Solve for Ingredient Shortages With These Common Baking Substitutes

Solve for Ingredient Shortages With These Common Baking Substitutes


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A couple weeks ago, I was craving chocolate cake. The problem? I had no eggs, butter or milk in the house. I hadn’t been shopping in a while—blame the grocery-delaying habits I developed during the pandemic—which meant I was low on just about everything you need to bake. Luckily, baking isn’t a zero-sum game; there are a number of substitutes for each of the most common baking ingredients, including flour, milk, butter, eggs, and baking soda and baking powder.

If you are desperately seeking chocolatey treats or other baked goods but don’t have all the ingredients, don’t despair: There are a wide variety of substitutions available for most every baking staple, though the ideal choice will vary depending on what you are trying to bake. Let’s review.

Fancy Flours

As we’ve written before, you can make your own self-rising flour by mixing in 1 ½ teaspoons of baking powder and ¼ tsp of salt to one cup of all-purpose flour. You can also make your own cake flour and bread flour from all-purpose flour.

For cake flour, measure out one cup of all purpose flour and remove two tablespoons of flour. Then, add in two tablespoons of cornstarch, and sift well.

For bread flour, you’ll want to measure out one cup of all-purpose flour, then remove 1 ½ teaspoons of flour. Add in 1 ½ teaspoons of vital wheat gluten; you’ll then whisk the two together for use in recipes that call for bread flour.

Milk

In place of milk, there are multiple shelf-stable options that might be lurking in your pantry. One possibility is you can use shelf-stable milk in the form of evaporated or powdered milk. If you find a dusty can of evaporated milk, you’ll want to dilute it with water in a 1:1 mixture. Powdered milk will require mixing up an equivalent amount of the fresh milk. your recipe calls for. You can also use canned coconut milk as a 1:1 substitution for cow’s milk.

Other possibilities include using water to stretch out your milk if you don’t have enough. Use a 1:1 ratio of milk to water and add in a tablespoon of butter or oil to help with the fat content.

Yet another option is using a non-dairy substitute, such as almond or oat milk, which you can make yourself from a few simple ingredients, and then sub in at a 1:1 ratio.

Butter

In baking, there are a number of butter substitutes you can use, the choice of which will depend on what you are baking. These substitutes, which can generally be substituted for butter at a 1:1 ratio by volume, include applesauce, avocado, mashed bananas, greek yogurt, and nut butters like peanut or almond butter. You can also use pumpkin puree, though if you go that route, you’ll want to substitute just 3/4 of the amount of butter you would use.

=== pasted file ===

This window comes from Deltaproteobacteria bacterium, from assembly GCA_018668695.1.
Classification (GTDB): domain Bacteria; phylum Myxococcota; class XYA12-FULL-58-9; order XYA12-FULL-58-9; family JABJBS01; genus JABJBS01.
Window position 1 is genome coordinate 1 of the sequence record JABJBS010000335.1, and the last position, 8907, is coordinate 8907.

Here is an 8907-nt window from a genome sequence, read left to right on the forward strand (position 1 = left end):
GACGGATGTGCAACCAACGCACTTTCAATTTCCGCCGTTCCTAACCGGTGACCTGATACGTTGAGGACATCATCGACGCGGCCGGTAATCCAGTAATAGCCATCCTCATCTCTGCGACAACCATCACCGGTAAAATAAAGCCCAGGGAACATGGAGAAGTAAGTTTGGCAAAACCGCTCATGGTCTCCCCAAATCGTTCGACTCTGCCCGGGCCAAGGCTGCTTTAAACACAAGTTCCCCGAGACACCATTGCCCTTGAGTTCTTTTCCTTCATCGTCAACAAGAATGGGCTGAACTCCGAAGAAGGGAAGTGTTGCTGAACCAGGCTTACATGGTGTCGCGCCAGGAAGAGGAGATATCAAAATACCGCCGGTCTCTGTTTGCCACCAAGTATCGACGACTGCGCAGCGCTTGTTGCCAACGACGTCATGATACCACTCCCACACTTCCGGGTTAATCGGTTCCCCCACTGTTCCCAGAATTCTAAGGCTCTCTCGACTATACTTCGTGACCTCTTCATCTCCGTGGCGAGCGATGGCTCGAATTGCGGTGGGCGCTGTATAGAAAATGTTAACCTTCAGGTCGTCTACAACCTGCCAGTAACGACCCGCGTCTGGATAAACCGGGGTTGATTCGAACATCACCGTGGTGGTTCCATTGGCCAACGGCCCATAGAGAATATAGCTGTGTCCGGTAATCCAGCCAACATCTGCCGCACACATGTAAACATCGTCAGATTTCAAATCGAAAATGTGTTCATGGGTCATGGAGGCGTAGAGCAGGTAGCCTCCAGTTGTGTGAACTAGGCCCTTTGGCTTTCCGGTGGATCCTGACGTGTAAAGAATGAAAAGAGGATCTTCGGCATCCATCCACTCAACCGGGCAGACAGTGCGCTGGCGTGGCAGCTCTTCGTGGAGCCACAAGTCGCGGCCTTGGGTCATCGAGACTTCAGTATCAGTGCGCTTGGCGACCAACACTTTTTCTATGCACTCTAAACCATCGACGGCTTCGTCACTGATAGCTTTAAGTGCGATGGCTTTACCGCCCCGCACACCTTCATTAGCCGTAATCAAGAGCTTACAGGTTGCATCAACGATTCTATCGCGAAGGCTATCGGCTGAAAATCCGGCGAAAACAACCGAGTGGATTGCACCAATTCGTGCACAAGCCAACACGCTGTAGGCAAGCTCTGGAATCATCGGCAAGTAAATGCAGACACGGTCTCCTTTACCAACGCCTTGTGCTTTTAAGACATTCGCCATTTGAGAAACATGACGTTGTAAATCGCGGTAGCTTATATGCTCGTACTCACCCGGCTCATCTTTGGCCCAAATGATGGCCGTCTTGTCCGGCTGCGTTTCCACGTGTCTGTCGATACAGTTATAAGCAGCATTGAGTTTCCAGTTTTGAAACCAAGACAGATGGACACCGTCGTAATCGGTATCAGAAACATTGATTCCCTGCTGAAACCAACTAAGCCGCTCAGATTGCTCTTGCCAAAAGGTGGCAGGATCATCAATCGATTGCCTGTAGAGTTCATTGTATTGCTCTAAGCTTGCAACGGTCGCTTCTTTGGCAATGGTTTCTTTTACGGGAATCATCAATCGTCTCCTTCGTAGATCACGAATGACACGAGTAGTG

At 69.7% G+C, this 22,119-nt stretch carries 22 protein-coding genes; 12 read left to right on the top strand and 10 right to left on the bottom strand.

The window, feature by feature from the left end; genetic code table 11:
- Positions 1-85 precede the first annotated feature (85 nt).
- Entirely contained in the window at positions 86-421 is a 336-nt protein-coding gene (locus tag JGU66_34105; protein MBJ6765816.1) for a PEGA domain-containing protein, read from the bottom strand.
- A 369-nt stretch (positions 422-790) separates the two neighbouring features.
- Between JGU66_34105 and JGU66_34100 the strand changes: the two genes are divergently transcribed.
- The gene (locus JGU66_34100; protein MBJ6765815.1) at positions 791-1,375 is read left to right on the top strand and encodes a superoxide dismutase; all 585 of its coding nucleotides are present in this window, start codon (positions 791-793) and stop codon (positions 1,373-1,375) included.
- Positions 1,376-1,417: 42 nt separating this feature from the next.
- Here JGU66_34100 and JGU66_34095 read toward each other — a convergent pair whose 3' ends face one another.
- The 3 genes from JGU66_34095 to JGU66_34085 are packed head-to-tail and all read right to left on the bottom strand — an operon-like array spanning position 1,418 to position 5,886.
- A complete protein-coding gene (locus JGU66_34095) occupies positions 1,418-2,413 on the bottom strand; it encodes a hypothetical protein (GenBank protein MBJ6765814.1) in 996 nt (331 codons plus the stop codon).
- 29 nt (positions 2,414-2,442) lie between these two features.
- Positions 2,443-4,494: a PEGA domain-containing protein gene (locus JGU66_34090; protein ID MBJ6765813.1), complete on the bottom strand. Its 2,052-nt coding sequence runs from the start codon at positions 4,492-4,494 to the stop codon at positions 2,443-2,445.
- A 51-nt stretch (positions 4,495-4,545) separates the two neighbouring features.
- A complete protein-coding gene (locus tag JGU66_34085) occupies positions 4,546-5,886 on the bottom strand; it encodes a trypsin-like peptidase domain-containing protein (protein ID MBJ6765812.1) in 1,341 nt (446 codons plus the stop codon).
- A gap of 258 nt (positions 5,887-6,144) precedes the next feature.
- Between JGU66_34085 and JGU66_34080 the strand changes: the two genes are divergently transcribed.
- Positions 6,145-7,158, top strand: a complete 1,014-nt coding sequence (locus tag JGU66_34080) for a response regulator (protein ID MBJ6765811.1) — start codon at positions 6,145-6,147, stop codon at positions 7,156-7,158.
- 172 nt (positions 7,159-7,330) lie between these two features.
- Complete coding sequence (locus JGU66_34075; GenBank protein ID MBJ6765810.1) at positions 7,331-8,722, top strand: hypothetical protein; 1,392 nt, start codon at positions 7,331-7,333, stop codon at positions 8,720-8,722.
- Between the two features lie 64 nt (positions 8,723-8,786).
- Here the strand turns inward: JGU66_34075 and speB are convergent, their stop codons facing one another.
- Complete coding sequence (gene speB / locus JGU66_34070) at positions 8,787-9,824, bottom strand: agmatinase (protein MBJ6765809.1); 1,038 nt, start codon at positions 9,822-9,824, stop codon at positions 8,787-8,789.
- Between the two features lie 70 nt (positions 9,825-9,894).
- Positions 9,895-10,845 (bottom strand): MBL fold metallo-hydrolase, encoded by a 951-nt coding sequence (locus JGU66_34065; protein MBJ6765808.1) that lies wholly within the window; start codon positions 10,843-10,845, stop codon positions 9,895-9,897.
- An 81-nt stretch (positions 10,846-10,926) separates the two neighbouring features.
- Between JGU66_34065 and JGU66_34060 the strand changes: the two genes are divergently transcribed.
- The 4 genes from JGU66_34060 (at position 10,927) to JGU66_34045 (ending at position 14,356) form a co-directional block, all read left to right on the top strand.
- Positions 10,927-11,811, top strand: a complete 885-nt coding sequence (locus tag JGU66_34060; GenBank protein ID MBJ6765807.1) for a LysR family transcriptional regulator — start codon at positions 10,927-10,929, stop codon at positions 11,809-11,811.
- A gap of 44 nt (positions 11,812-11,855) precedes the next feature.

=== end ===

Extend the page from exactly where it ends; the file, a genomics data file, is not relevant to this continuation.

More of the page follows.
Given that these substitutes have different taste profiles, you’ll want to pick one that will work with what you are trying to bake. And you might need to experiment a bit with the amount of liquid you use in order to keep your baked goods from getting too dry.

Eggs

In baking, the most common substitute for eggs is one tablespoon of vinegar with one teaspoon of baking soda, a strategy that has been employed in a lot of recipes to good effect. The Kitchn also breaks down some of other common substitutions, rating them on their effectiveness. One of their top recommendations is to use two teaspoons of baking powder, one teaspoon of oil and two tablespoons of water. Their other top suggestion is to substitute ¼-cup carbonated water for one egg, which they report produced superior results. Who would have guessed?

Baking soda

If you don’t have baking soda, you can use baking powder, at three times what the recipe calls for. So if a recipe calls for one teaspoon of baking soda, use three teaspoons of baking powder. Baking powder also contains a little bit of salt, so it’s a good idea to then halve any salt the recipe calls for.

The drawback with substituting baking powder for baking soda is that you run the risk of your baked goods tasting too bitter, so it’s important not to use too much.

Baking powder

Substituting for baking powder is a little more complicated. If you have baking soda but you don’t have baking powder, you’ll need to use baking soda plus an acid, such as cream of tartar. For every teaspoon of baking powder in the recipe, substitute in ¼-tsp of baking soda with ½-tsp of cream of tartar. If you don’t have any cream of tartar, you can also substitute one teaspoon of baking powder with a mixture of ¼-tsp of baking soda plus ½-tsp of either vinegar or lemon juice. For liquid acids, such as vinegar or lemon juice, mix it in with the wet ingredients.

How I solved for my own chocolate craving without eggs, butter or milk

For my particular problem outlined above, the answer turned out to be depression cake, which is an eggless, milk-less chocolate cake recipe made popular during the Great Depression, when milk and eggs were scarce to come by. (Shades of The Great Ingredients Shortages of March/April 2020, anyone?)

Normally depression cake is topped with a dusting of powdered sugar, but I was craving chocolate frosting, which usually requires butter and some milk. Instead, I substituted, at a 1:1 ratio, ghee for butter, almond milk for cream, plus a pinch of instant coffee, which intensified the flavor of the chocolate powder. When I make the frosting again, I may try substituting peanut butter for regular butter.

The result? Rich, moist chocolate cake, topped with an intense chocolate icing. No butter, eggs, or milk required.

This article was originally published in April 2020 and updated on May 10, 2021 to add additional substitutions for baking soda and baking powder, and to update pandemic contextual references.



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